The Garda Commissioner will today announce sweeping changes to policing in Ireland as part of a new Garda operating model – including increasing the number of front-line gardaí.
The reformed policing plan will see the number of Garda divisions cut from 28 to 19, while the number of regions is also expected to decrease from six to four.
It is expected that the plan will be fully implemented over the next three years with the hope it will maximise the organisation’s operational impact.
It aims to move the current operating system away from a district level towards a divisional focus.
Senior Garda management responsibilities will also be allocated on a functional rather than geographical basis.
There will be four superintendents for each division; two dealing with community engagement, one with crime and one with performance assurance.
An assistant principal will also be in charge of business services within each division.
This model has been piloted in a number of Garda divisions in recent months in Cork City, Mayo, Galway and the DMR South Central in the capital.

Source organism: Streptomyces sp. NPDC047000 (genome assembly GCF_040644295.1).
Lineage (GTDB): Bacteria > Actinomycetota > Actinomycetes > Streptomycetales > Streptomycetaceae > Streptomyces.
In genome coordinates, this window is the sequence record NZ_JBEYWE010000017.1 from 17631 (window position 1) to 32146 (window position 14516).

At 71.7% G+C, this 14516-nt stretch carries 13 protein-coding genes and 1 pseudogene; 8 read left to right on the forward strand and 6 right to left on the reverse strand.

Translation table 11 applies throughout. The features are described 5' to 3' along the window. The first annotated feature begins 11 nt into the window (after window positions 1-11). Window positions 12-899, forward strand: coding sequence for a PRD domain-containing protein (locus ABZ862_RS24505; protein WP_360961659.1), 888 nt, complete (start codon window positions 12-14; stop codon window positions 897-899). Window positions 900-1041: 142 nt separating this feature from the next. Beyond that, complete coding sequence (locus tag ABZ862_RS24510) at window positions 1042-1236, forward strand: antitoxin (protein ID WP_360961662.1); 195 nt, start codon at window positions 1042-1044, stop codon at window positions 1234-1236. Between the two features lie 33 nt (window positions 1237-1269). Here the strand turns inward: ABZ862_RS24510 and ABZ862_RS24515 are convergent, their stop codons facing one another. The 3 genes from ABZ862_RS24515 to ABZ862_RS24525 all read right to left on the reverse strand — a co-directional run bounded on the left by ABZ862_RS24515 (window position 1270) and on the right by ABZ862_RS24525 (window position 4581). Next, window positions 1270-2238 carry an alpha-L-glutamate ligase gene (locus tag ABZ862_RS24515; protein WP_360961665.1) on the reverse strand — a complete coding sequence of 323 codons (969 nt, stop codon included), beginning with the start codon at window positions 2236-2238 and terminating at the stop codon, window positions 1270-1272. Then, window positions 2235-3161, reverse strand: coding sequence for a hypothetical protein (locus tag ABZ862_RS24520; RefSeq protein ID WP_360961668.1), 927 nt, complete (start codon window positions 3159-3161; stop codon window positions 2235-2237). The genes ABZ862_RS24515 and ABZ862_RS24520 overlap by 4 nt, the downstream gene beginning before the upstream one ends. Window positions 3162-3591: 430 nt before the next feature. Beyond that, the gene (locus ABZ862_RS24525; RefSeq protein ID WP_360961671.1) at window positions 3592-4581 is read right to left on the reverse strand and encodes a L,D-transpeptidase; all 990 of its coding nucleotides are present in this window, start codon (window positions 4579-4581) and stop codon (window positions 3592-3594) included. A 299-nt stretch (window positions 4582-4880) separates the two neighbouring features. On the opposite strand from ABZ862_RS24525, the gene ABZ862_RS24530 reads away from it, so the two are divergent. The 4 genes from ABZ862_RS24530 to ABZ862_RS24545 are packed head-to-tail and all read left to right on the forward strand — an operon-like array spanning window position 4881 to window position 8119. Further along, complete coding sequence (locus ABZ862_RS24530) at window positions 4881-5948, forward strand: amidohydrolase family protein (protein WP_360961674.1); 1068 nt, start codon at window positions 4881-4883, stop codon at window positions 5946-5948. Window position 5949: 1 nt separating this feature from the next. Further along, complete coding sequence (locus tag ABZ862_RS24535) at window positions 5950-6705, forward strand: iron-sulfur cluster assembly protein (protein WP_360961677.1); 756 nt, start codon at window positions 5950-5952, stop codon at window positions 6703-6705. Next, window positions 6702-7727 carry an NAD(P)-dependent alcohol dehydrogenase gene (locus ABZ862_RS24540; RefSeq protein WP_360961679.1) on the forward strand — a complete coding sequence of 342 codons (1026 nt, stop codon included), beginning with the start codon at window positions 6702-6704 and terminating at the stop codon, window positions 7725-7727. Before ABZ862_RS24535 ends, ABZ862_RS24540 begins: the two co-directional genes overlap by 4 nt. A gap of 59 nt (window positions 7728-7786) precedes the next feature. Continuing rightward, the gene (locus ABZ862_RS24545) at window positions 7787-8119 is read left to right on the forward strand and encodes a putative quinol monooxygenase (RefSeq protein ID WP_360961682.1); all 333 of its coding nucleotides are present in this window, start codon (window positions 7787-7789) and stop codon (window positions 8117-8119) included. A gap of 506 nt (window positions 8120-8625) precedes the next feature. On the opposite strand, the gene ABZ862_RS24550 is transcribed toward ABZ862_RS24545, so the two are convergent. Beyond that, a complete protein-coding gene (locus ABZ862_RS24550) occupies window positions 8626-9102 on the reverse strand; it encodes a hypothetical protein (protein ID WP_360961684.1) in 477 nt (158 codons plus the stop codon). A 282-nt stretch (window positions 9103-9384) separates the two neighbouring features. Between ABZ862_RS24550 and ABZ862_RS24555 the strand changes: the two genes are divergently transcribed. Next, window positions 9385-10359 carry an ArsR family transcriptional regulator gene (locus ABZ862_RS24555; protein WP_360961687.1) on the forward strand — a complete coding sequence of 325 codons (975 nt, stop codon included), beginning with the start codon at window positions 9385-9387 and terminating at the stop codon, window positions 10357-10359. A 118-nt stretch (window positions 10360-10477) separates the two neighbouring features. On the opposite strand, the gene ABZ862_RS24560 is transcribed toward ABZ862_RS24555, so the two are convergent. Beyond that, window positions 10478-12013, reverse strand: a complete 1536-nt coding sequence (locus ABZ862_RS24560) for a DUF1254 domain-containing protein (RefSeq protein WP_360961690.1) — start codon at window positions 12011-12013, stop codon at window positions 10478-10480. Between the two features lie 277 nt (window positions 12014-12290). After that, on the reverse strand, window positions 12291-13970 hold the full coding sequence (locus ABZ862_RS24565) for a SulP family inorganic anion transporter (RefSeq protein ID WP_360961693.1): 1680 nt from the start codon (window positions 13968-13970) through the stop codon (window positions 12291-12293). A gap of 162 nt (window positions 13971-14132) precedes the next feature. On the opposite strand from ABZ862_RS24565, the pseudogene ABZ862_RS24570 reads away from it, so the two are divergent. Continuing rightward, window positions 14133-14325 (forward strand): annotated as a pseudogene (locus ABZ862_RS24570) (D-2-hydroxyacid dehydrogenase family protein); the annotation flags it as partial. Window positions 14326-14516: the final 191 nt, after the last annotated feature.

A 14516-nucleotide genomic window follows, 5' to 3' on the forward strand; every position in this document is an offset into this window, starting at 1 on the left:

It is expected the number of superintendents will reduce nationally as a result of the change, while there will be additional mid-level gardaí in each division.
Sources said the new operating model may cause concern among mid-level gardaí about promotion opportunities if the number of gardaí at a senior level is reduced.
Garda Commissioner Drew Harris has held meetings with senior gardaí this week to outline the new model. It will be officially released this morning at the Garda DMR headquarters in Harcourt Square.
A Garda spokesman said: “The new operating model will see improvements to the organisation’s structures, processes, services and governance that will increase the number of front-line gardaí, deliver a more localised service to communities, and maximise An Garda Síochána’s operational impact.”
A move to a divisional policing model was a key recommendation in the Garda Inspectorate’s ‘Changing Policing in Ireland’ report.
In their assessment, the oversight body said the “current structure is highly inefficient and a move to a much smaller number of divisions would release significant numbers of members and Garda staff from administrative work back to front-line duties.
“With the recommendation to move to a divisional policing model, the Inspectorate believes that the divisional chief superintendent should have full responsibility for all aspects of policing.
“This includes full authority over the deployment of all personnel (members and Garda staff) within their division,” the report added.
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